You sometimes hear that once AI bias is sufficiently “fixed,” the technology can be much more ubiquitous. You write that this argument is problematic. Why?
One of the big issues I have with this argument is this idea that somehow AI is going to reach its full potential, and that that’s the goal that everybody should strive for. AI is just math. I don’t think that everything in the world should be governed by math. Computers are really good at solving mathematical issues. But they are not very good at solving social issues, yet they are being applied to social problems. This kind of imagined endgame of Oh, we’re just going to use AI for everything is not a future that I cosign on.
In your book, you critique the phrase “black box” in reference to machine learning, arguing that it incorrectly implies it’s impossible to describe the workings inside a model. How should we talk about machine learning instead?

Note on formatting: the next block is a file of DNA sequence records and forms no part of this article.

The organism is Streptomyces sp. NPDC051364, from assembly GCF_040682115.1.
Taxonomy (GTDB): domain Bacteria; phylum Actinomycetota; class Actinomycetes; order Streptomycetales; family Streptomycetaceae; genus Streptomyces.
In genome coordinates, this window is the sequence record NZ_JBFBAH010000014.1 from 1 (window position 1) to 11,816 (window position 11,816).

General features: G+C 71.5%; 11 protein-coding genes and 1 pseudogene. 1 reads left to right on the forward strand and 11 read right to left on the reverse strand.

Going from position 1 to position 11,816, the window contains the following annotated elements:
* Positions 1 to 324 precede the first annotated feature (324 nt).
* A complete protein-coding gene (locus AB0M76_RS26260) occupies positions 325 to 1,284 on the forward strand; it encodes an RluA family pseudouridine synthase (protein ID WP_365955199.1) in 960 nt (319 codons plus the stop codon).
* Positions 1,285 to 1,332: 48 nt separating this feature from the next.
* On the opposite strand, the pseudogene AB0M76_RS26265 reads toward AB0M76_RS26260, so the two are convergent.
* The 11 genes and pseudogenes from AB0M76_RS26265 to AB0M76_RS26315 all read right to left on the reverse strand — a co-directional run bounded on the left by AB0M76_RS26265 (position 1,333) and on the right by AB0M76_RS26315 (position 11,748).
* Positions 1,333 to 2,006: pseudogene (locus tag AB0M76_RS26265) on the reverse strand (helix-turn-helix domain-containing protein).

That’s a really good question. All of my talk about auditing sort of explodes our notion of the “black box.” As I started trying to explain computational systems, I realized that the “black box” is an abstraction that we use because it’s convenient and because we don’t often want to get into long, complicated conversations about math. Which is fair! I go to enough cocktail parties that I understand you do not want to get into a long conversation about math. But if we’re going to make social decisions using algorithms, we need to not just pretend that they are inexplicable.